By Jeremy Cox
Friday, December 8, 2006
A 120-pound Florida panther crept onto a front porch late Thursday night in Copeland and left with a house cat in its jaws, state wildlife officials said today.
The encounter at 25750 State Road 29 is remarkably similar to a Sept. 26 incident in which a male panther snatched a cat off its owner's front stoop a few hundred yards away in the same community. This year, there have been seven cases of panthers attacking pets or livestock in Collier County, a sharp increase that reflects the shrinking boundaries between humans and the big cats.
A woman spotted a large animal on her porch Thursday just before 10 p.m. and opened her front door to investigate. The door banged into the rear of what appeared to be a panther, the woman told investigators with the Florida Fish and Wildlife Conservation Commission.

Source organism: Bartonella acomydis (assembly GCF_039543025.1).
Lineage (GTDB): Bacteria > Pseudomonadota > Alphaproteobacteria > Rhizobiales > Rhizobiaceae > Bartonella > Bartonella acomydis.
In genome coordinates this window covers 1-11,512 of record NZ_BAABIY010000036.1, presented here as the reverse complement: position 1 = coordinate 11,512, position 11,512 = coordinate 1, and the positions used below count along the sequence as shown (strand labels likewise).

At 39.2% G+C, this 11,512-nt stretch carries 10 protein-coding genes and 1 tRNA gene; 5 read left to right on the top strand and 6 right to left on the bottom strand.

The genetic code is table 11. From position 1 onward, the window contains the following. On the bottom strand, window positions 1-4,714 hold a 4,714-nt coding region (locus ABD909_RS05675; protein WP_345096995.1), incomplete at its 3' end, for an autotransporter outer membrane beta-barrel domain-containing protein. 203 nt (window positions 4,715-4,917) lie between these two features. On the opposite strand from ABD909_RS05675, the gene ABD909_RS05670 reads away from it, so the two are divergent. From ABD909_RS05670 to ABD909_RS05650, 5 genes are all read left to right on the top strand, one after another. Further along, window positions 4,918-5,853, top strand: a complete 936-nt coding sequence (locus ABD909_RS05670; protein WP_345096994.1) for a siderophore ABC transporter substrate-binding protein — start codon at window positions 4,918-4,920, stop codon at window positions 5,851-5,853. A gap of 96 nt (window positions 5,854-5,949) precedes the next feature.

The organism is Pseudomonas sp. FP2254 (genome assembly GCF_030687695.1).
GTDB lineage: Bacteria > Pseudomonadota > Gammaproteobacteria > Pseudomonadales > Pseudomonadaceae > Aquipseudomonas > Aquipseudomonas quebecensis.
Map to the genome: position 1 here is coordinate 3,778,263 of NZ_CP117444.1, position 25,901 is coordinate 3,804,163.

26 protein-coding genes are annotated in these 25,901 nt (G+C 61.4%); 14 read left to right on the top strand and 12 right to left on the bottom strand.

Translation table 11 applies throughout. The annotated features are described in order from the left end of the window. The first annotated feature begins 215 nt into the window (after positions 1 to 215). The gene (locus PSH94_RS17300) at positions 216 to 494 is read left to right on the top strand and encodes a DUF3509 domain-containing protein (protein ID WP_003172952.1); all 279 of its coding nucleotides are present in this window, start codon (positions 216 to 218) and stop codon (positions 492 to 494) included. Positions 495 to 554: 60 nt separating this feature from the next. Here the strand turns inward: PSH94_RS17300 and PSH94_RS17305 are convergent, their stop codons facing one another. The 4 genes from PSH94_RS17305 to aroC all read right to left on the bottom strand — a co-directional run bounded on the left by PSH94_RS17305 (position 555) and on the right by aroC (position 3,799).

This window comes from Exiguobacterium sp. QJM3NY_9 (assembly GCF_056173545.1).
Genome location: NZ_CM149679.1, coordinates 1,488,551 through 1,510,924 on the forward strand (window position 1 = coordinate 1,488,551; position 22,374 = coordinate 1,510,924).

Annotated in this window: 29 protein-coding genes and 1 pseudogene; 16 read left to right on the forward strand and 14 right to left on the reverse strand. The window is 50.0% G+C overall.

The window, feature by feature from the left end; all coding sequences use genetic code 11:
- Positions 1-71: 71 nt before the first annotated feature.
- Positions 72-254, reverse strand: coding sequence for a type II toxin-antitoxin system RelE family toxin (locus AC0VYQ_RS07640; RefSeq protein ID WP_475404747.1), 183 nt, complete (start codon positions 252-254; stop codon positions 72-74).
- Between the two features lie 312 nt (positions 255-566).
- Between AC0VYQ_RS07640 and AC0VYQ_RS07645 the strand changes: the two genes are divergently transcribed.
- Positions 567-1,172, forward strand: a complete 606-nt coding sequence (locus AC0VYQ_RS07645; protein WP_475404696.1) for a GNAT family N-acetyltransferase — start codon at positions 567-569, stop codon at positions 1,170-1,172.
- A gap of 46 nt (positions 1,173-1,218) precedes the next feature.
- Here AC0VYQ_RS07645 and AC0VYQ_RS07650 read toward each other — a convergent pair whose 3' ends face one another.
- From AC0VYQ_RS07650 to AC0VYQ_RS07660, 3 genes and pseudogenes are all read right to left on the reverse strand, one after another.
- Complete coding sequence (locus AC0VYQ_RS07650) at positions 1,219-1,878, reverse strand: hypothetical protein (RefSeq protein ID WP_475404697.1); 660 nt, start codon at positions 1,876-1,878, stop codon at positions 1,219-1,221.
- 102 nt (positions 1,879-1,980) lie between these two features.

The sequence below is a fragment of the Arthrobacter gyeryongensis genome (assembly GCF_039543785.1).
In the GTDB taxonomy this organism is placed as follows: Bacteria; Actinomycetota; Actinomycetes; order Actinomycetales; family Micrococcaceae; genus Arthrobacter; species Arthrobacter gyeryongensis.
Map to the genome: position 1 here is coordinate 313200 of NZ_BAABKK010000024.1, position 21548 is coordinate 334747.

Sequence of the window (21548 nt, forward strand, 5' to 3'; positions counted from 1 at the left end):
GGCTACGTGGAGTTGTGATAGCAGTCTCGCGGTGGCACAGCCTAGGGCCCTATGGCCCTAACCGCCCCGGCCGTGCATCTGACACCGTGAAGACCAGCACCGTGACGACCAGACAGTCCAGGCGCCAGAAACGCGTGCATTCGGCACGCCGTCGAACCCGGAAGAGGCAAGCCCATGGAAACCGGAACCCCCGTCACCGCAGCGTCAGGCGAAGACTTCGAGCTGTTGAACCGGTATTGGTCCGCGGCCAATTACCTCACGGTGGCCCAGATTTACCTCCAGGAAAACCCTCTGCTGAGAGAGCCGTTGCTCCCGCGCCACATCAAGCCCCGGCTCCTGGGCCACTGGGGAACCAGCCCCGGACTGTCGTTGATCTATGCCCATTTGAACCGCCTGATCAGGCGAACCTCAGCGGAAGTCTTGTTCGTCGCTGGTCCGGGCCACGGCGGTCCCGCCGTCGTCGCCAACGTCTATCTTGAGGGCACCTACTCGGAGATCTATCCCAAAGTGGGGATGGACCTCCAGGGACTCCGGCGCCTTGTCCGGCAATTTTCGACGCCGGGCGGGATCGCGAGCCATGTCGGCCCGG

"It turned and looked in her direction with the cat in its mouth," said Dani Moschella, an FWC spokeswoman.
Biologists aren't sure which panther is to blame for Thursday's attack. The woman said she didn't see a radio collar on the animal; the panther involved in the Sept. 26 encounter was wearing a collar whose battery apparently had died.
This morning, biologists, using radio signals, detected the presence of a collared female panther near Wagon Wheel Road, about two miles away from the attack site. The state is considering using cameras equipped with motion detectors on the property to catch a glimpse of the panther or setting out a cage to trap the animal.
Scientists believe about 70-100 panthers are left in the wild, making the panther, an icon of Florida's wild past, one of the most endangered species on the planet.
"This is a somewhat remote area, so the presence of a panther there is expected," Moschella said. "The sighting of a panther, however, is unusual."